The Fight to Bring Claudia Hoerig to Justice
For a decade I have fought for justice for Major Karl Hoerig and his family. I want to give you an important update on my efforts to bring Claudia Hoerig to trial for the murder of her husband and my constituent, U.S. Air Force Reserve Major Karl Hoerig.
In March 2007, Claudia Hoerig fatally shot her husband Karl twice in the back of the neck and once in the back of the head at their home in Newton Falls, Ohio. Days before, she had purchased a Smith & Wesson .357 five shot revolver and practiced shooting the weapon at the Warren Shooting Range in Warren, Ohio. Claudia had also emptied her husband’s bank account and wired the money to relatives in Brazil. After being charged with aggravated murder by the Court of Common Pleas of Trumbull County, she fled to her native Brazil. Claudia Hoerig has remained free from justice since then, avoiding trial by taking advantage of a provision in the Brazilian constitution that bans extradition of Brazilian citizens.
In May 2013, I passed an amendment to the Homeland Security Appropriations Subcommittee to restrict immigrant visas for Brazilian nationals and citizens, which would put a moratorium on processing any additional visas for Brazilian citizens. Although this amendment was later taken out of the final Appropriations bill, it got the attention of Brazil. In July 2013, Brazil revoked Claudia Hoerig’s citizenship, the first step in the process of extraditing her to the United States to stand trial. Until this point, Brazil’s refusal to extradite its citizens was the primary barrier to extraditing Claudia, but I relentlessly petitioned Brazil to revoke her citizenship so the extradition could move forward.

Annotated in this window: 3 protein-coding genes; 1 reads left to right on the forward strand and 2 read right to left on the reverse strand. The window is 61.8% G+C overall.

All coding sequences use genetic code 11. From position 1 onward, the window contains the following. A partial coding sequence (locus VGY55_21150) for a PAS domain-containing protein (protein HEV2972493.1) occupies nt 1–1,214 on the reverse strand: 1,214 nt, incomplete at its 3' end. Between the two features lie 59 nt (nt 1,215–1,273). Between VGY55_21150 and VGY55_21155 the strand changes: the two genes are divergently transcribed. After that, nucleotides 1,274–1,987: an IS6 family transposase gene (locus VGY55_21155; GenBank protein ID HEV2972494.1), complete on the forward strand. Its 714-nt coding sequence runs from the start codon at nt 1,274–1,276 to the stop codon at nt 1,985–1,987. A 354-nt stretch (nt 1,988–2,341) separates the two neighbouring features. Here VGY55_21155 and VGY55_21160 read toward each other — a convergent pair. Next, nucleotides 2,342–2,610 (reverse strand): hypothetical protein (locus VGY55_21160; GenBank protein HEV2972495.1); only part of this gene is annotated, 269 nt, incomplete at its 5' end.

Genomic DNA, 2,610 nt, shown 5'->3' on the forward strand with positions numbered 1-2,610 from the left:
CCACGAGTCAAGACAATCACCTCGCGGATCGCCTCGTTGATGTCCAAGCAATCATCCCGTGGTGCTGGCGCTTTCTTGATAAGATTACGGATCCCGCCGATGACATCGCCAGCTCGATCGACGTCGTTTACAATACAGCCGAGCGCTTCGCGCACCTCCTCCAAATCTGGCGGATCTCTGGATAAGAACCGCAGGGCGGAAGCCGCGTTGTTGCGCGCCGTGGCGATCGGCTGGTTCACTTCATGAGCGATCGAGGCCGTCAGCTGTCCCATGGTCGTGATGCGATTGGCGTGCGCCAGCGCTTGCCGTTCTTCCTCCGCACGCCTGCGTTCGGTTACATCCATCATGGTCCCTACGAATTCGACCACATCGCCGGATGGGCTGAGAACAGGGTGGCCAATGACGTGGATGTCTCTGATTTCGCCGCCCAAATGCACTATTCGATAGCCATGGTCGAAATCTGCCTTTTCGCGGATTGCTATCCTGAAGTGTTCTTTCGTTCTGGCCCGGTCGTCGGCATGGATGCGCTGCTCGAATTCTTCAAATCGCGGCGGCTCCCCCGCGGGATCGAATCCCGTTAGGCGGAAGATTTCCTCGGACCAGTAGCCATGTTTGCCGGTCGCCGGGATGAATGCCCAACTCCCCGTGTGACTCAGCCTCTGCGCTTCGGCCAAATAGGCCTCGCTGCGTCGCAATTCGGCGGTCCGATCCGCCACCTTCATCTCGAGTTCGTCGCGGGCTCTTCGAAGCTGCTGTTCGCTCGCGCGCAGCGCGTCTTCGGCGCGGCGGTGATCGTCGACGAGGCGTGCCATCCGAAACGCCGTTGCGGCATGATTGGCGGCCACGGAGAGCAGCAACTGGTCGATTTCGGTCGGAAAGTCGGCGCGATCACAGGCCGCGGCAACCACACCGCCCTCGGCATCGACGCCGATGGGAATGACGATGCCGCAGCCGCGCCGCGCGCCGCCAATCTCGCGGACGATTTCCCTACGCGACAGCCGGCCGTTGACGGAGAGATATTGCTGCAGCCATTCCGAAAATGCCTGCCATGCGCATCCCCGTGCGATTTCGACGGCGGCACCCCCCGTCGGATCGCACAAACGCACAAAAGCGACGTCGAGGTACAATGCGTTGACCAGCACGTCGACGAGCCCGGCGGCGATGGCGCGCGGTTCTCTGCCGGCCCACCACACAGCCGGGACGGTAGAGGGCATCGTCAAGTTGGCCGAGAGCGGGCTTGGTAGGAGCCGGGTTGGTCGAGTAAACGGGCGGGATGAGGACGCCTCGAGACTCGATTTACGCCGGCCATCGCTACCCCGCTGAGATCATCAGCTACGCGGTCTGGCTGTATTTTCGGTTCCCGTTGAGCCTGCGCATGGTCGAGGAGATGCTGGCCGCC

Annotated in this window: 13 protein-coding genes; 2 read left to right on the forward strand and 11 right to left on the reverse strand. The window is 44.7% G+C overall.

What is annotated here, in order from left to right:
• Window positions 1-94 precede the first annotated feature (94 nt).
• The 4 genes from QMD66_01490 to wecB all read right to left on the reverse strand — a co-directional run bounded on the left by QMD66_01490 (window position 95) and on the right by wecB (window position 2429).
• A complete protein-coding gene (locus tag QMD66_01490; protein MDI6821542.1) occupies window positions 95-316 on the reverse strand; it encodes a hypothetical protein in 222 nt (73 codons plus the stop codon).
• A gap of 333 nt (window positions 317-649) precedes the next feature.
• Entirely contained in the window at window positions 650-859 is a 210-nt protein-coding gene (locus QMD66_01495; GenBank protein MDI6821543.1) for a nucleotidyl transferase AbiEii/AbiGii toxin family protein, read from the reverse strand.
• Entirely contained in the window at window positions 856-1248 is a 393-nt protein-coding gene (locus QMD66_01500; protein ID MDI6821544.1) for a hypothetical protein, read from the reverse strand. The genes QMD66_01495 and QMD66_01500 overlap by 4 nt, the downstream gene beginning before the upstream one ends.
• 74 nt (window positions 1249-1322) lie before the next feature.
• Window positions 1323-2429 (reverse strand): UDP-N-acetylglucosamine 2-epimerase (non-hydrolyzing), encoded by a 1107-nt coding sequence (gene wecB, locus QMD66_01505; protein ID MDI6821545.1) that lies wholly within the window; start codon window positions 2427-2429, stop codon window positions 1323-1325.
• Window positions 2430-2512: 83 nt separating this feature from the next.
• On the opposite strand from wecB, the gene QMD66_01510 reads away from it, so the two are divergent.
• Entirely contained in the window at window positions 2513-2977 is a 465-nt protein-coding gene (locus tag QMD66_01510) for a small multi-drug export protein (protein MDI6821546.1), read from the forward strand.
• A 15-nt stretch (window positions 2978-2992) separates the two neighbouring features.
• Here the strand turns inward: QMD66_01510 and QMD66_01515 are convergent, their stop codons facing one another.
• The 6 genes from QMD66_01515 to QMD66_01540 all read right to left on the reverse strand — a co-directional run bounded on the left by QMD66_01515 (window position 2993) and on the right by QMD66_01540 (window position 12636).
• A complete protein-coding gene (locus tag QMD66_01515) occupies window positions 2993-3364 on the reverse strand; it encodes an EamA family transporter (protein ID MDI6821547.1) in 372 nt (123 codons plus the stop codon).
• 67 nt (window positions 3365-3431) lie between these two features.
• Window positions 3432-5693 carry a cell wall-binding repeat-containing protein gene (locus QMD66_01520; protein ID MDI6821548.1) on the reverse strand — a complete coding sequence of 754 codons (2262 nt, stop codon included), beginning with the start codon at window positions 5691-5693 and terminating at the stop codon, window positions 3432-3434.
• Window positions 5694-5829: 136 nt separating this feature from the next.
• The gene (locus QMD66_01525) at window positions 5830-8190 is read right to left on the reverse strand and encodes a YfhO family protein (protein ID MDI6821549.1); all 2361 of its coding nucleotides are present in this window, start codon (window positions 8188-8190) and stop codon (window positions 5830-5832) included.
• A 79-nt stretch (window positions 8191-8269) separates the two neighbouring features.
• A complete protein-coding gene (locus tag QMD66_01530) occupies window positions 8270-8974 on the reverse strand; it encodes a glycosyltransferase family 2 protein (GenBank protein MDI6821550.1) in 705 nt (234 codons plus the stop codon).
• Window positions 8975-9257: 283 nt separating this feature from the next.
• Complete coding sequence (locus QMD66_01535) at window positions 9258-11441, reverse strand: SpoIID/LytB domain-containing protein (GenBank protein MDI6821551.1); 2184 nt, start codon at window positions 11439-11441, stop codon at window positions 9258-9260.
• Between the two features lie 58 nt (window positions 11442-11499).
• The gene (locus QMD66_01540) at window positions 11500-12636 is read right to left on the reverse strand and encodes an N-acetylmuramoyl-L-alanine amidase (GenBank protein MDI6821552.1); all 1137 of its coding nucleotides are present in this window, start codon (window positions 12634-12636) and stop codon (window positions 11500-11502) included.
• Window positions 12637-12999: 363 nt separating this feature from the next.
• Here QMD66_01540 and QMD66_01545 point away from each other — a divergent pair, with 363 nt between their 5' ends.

In 2016, there was a major break in the case. Trumbull County Prosecutor Dennis Watkins and I announced that Brazil’s Supreme Court justices ruled 3-2 to uphold the Brazilian Ministry of Justice’s decision to revoke Claudia Hoerig's Brazilian citizenship – closing off one of her last options to avoid extradition back to Ohio and allowing the extradition process to proceed. The U.S. Ambassador to Brazil, Liliana Ayalde, notified me by phone that Brazilian authorities have arrested Claudia and are holding her in custody. I am deeply grateful for Ambassador Ayalde and the foreign service officers assisting in this case for their hard work and commitment to justice.
It has been ten years since Major Hoerig had his life cut short, and for ten years his family and friends have seen no justice. This is a man who bravely served our nation, with nearly 200 combat missions in Iraq and Afghanistan under his belt, and we owe it to him to ensure his killer stands trial. While Claudia Hoerig’s lawyers will surely attempt to place procedural hurdles in our way, I am cautiously optimistic that we have taken a massive leap forward in holding her accountable for her crime. I will continue to do everything in my power to ensure that Major Hoerig and his loved ones finally get the justice they have been denied for so long.